WHAT’S SPECIAL: The most southerly campsite in the UK, each pitch has its own unique artwork and plants.


Henry’s Campsite, The Lizard, Cornwall

Kynance Cove, The Lizard. Cornwall
Explore Kynance Cove on The Lizard. Cornwall ©Getty

A campsite that feels much more like staying in a kooky back garden, each pitch at Henry’s has its own unique character, decorated with an array of wild and cultivated plants. The site is dotted with sculptures and artwork including an entire flock of wooden seagulls. It’s also in a wonderful location, nestled on the rugged coastline of the Lizard, England’s most southerly point. Nip into Lizard Village for a pint or wander along by the sea to spot resident seals and choughs.

WHAT’S SPECIAL: Camp out on a hundred year old rowing skiff on the Thames.


Skiff Camping, Walton-on-Thames, Surrey

Have a truly unique camping experience by renting out a 100-year-old rowing skiff and drift along a rural parts of the Thames River for a night. A skiff is a wooden rowing boat about 26 feet long which converts into a cozy tent at night with canvas cover and enough room underneath to sleep three. The perfect mashup of camping and staying in a canal boat, you can travel between 12 and 20 miles a day along the river, stopping to explore the banks or for a bite to eat in the quaint country pubs and villages along the way.

WHAT’S SPECIAL: Camp on the edge of the coast on the traffic-free island of St Agnes.


Troytown Farm, St Agnes, Isles of Scilly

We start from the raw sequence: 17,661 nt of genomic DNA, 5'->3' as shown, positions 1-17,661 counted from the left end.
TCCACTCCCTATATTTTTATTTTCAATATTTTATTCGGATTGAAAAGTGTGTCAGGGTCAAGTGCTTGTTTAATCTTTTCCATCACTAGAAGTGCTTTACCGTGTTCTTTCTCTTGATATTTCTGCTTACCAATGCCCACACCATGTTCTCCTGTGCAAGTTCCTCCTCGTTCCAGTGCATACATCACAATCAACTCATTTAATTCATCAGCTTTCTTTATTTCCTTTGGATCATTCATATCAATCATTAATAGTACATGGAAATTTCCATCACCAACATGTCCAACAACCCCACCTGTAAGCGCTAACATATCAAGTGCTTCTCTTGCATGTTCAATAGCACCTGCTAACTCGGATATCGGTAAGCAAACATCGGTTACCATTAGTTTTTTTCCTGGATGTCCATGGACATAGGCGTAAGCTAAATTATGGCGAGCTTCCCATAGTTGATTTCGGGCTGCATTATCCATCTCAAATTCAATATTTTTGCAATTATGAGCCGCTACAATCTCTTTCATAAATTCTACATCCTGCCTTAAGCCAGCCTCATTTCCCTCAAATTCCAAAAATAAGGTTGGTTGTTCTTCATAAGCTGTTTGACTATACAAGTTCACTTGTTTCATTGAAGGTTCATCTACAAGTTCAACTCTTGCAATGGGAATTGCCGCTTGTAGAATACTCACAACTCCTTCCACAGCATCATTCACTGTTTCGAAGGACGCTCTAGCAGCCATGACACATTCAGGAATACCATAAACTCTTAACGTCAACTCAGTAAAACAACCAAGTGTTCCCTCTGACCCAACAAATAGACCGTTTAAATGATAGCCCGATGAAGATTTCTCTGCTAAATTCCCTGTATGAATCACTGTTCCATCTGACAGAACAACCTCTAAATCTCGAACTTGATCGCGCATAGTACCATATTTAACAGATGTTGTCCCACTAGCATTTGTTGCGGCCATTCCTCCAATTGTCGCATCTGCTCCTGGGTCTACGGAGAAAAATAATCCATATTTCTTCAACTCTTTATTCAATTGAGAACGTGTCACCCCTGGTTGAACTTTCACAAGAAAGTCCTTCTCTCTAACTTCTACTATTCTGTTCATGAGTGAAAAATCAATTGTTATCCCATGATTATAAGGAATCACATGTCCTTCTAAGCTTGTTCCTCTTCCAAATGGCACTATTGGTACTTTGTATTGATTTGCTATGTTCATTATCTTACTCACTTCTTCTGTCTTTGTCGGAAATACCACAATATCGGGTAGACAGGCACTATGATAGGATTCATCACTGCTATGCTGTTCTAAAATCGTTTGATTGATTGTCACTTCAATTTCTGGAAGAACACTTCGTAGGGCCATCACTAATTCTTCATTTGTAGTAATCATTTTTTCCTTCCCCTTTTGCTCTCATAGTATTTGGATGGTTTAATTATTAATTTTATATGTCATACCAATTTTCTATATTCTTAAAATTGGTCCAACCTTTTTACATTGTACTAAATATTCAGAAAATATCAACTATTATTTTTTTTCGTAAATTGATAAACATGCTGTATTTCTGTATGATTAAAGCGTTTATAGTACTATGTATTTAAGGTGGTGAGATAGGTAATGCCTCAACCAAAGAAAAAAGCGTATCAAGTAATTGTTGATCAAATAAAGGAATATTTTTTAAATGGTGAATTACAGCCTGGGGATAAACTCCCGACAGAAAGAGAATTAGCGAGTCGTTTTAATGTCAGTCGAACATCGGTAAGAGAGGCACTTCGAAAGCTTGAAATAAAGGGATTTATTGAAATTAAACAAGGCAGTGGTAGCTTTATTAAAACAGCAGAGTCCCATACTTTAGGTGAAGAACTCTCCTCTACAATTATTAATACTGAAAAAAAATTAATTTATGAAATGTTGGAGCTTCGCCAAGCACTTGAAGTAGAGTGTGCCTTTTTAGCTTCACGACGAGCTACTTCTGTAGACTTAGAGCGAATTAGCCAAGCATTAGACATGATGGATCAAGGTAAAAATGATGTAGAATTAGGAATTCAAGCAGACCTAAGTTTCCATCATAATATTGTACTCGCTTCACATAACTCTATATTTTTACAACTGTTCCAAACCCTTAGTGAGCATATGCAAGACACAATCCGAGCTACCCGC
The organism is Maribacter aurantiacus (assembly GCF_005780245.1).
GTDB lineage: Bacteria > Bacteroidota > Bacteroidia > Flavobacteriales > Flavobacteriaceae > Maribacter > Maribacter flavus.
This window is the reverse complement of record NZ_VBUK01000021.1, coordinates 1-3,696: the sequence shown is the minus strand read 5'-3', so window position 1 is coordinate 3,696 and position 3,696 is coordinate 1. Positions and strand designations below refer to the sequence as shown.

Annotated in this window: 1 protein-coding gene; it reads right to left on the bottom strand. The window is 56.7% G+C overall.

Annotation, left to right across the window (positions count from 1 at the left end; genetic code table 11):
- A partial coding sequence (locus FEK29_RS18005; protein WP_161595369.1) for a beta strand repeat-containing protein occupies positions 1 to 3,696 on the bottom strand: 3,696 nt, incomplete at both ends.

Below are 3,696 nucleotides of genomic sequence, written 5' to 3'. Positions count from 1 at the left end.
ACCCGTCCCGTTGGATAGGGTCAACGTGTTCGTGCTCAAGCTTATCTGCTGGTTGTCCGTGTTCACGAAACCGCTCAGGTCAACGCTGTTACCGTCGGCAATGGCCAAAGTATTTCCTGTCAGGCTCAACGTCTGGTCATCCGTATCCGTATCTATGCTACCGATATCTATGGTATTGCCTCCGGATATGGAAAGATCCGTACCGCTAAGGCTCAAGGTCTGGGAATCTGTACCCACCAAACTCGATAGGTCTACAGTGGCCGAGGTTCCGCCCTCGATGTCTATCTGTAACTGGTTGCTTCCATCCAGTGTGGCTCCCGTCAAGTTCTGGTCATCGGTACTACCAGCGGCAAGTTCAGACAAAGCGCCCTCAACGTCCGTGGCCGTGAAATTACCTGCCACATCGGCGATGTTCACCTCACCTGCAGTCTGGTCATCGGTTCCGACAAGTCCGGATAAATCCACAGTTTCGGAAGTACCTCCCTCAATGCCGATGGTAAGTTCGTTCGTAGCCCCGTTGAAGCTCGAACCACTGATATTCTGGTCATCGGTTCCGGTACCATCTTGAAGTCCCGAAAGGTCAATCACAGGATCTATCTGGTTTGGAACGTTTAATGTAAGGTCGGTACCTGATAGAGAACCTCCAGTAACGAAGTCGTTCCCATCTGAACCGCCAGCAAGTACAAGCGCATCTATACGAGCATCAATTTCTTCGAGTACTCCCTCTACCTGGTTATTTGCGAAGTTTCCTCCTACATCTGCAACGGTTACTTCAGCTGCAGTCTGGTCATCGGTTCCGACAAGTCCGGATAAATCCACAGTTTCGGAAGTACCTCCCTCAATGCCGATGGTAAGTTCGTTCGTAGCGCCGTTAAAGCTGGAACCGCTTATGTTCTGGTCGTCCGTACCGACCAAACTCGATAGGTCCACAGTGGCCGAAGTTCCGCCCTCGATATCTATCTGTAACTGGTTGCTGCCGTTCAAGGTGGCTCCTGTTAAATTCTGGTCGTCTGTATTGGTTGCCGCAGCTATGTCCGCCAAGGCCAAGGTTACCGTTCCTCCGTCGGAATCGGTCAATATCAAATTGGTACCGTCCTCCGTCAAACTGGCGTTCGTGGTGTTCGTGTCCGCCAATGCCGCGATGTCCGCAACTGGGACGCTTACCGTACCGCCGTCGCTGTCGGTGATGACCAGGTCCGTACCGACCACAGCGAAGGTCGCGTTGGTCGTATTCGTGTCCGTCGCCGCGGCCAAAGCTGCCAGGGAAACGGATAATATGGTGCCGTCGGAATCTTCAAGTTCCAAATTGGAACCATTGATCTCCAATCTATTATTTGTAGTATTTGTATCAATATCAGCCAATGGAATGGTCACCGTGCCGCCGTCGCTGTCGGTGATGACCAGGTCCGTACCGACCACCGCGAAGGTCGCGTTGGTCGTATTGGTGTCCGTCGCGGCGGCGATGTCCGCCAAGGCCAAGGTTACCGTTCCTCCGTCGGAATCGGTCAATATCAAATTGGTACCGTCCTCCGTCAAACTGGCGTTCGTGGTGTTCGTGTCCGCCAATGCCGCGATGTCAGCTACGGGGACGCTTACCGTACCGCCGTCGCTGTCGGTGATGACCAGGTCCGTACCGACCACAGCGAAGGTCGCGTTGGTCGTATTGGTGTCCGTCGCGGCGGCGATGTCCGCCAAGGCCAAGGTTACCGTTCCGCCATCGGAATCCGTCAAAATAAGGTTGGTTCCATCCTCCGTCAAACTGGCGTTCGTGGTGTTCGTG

The Bar, St Agnes, Isles of Scilly, Cornwall, England
The Bar, St Agnes, Isles of Scilly ©Getty

Get away from modern life and escape to the remote Isles of Scilly. Step out of your tent and look out across the clear, blue waters of these peaceful place, where the silence is broken only by the waves and the birds. At low tide a sandbar appears from the waves – walk across it to explore the uninhabited island of Gugh and its hidden coves. Rent a pre-erected bell tent if you like a bit of creature comfort when sleeping under the stars.

WHAT’S SPECIAL:Stay in a beautifully restored, traditional gypsy bowtop wagon in an old cider apple orchard.


Gypsy Caravan Breaks, Pitney, Somerset

Deep in the depths of rural Somerset, in a old cider apple orchard with views across the Glastonbury tor, sits a collection of traditional gypsy caravans. A stay in these gorgeous painted mini homes is the best way to experience the mystical Somerset levels. Cook homemade sausages and bacon and eggs on a campfire in the morning and try the local ciders in the evening after a busy day